St. Louis, MO
360 view of mug
Mom and I went back to St. Louis in October of 1996 to see some of that stuff the Cardinals fans suggested at the ballgame in July. On our first afternoon in town we went to a winery. Parking on the grounds was guided during busier times and that’s when I was almost kicked out of the state!
Okay, I guess I need a little background to explain why I was so despicable that the St. Louis natives who were so kind to us in July were threatening me with deportation from Missouri in October. Remember I told you that up until the National League Championship playoffs in 1995, I thought I’d forsaken my childhood National League team for the Braves because I planned to become an Atlanta resident? In the time of expendable income I bought a lot of fan gear for the Braves, including 2 Jackets I’d gotten on sale and a “Tomahawkin'” state of Georgia front license plate. Since the time of discovering I couldn’t cheer against the Reds, not when it really mattered, I now have front and back Reds license plates that match the little red Camaro better! But, at that time, I had the Tomahawkin’ front plate and was fending off the bit of October chill with my Braves dugout jacket.
It happened to be the day before Game one of the World Series when we visited the winery. The 1996 World Series was between Atlanta and New York. The National League Championship Series had been between Atlanta and St. Louis. When we pulled into the lot at the winery, the guy directing parking, with a grin, said he shouldn’t let us in but should just send us home with “that plate.” So, there’s the story you’ve been reading the Mug Shot for 6 weeks to hear. Sorry if my threatened deportation form Missouri isn’t as exciting as a 6-week build up might have lead you to expect. Yet, baseball having everything to do with it really fits The Chronicles of Nani’s usual content!
The Museum of Transportation was very cool! There were vintage street cars, trains and even classic cars in various stages of restoration. Now call me a bad example of a Detroit native, but the classic cars have never interested me. I still think most of them are just shined up used cars. My Detroit pride is in that my 18-year old Camaro still works, even with some nicks, scratches and things that used to work better. My 13-year old Buick has a couple dents and cracks from a fender-bender last year. It was my fault, slipped on ice. No report filed because we were both okay and the damage was cosmetic. I fixed the car I hit instead of mine. But my cars, even the muscle car, are transportation not trophies. They’ll get scratched in a parking lot or minor damage from Midwest winters and if they are good cars they’ll still be transportation. Mine are still transportation over a decade later; they are good cars. I’m still not going to shine them up and invite people to “look at my car, but you can’t drive it.” But to each his own and to all those who enjoy classic cars, I’ll stay out of your way if they have trains.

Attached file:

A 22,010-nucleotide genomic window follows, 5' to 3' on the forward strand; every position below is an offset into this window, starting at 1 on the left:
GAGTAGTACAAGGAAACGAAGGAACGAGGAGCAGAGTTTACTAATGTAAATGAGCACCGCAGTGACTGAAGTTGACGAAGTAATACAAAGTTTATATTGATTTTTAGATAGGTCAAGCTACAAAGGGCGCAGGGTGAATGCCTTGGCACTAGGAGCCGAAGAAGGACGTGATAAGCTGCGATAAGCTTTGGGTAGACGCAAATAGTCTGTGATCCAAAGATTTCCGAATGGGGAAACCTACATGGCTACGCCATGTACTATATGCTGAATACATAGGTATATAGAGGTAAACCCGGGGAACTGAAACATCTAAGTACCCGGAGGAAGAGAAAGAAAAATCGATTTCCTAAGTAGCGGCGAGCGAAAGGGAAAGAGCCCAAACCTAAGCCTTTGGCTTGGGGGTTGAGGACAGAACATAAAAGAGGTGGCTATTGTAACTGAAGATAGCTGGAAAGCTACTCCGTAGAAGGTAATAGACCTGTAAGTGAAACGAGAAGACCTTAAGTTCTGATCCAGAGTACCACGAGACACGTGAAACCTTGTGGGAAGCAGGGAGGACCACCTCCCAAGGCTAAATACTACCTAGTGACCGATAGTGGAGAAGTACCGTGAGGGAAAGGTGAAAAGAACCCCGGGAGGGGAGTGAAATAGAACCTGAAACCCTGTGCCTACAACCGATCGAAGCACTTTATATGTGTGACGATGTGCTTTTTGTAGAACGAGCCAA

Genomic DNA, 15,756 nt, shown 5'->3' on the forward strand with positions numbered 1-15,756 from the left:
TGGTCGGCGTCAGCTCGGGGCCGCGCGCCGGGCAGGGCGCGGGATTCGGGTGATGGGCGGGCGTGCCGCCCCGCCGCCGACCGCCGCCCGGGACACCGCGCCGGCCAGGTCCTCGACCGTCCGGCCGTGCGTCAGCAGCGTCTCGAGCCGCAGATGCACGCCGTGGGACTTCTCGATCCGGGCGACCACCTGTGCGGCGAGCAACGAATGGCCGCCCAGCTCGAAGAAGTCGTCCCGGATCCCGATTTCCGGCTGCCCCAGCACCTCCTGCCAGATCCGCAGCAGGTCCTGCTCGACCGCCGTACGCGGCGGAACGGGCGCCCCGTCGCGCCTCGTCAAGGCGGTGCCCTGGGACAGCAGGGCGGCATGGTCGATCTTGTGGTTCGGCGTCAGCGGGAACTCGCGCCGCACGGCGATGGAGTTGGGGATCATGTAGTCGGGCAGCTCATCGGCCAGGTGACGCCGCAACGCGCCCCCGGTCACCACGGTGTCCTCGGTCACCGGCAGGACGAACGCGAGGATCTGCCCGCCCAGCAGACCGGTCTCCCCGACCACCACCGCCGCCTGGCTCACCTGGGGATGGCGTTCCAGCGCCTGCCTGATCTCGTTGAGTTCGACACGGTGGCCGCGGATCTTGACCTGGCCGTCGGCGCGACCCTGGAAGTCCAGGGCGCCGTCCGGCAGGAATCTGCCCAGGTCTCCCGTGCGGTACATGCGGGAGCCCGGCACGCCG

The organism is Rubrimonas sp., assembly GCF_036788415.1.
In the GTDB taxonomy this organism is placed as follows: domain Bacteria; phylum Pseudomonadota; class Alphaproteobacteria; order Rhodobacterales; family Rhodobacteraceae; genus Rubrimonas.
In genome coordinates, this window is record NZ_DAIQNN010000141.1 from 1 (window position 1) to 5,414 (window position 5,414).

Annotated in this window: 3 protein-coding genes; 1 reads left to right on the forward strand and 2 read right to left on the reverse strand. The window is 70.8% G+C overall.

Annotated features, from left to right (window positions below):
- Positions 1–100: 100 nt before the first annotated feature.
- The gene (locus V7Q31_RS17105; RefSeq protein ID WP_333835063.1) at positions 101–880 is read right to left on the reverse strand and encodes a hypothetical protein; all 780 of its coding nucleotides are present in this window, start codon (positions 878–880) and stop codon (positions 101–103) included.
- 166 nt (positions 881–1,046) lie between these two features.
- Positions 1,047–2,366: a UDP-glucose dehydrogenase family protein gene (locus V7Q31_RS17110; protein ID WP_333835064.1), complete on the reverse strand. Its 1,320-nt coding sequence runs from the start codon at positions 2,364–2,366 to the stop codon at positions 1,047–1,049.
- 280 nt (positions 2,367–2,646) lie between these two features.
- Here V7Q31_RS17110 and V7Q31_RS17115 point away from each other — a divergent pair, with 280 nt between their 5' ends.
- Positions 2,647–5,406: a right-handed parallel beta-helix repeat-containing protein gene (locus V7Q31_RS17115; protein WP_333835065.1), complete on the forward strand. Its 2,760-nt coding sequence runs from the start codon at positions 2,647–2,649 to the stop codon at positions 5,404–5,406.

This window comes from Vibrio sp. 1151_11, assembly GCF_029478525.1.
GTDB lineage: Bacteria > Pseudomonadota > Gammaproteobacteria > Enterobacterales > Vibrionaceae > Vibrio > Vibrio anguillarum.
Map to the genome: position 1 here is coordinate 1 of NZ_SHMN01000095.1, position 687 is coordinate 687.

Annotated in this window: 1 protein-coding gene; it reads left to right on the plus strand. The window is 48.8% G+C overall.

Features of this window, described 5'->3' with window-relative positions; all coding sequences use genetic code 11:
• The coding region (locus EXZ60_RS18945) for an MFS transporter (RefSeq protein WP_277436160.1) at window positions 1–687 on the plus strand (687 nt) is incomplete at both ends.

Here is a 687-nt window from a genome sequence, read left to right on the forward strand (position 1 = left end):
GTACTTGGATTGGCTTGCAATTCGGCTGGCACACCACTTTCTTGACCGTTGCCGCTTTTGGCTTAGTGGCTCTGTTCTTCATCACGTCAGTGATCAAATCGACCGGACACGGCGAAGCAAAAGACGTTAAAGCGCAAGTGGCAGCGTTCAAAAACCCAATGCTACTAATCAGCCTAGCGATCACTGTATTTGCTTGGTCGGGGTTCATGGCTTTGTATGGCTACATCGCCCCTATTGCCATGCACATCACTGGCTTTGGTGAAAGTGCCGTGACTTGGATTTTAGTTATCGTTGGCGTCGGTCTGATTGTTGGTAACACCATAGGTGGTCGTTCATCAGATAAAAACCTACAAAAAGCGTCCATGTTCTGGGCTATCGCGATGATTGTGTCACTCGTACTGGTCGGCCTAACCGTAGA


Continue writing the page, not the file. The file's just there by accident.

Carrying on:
Oh, and the trains at the Museum of Transportation! There were old examples of man powered rail cars, steam engines from early to late in the era of steam and early and recent diesel locomotives, passenger cars and freight cars, so much rail history! I think Mom enjoyed the “train zoos” so much because I was such a little kid when we went. Unlike an indoor museum there were not a ton of “don’t touch” signs. I climbed up on a Union Pacific locomotive and walked around a little. Mom got the cheesy photo of me on the UP loco wearing that "public enemy number one" jacket!
It was a fun visit back to St. Louis in the fall that included wineries, museums, a St. Louis Blues hockey game and a ride in a capsule to the top of the Gateway Arch! They did let me stay and thankfully, since my best friend ended up moving to Missouri a few years later, they even let me come back; as long as I promise to spend money! Still, I wonder if my visiting St. Louis before the sting of the Cardinals losing the NLCS wore off is why the Yankees won the World Series that year.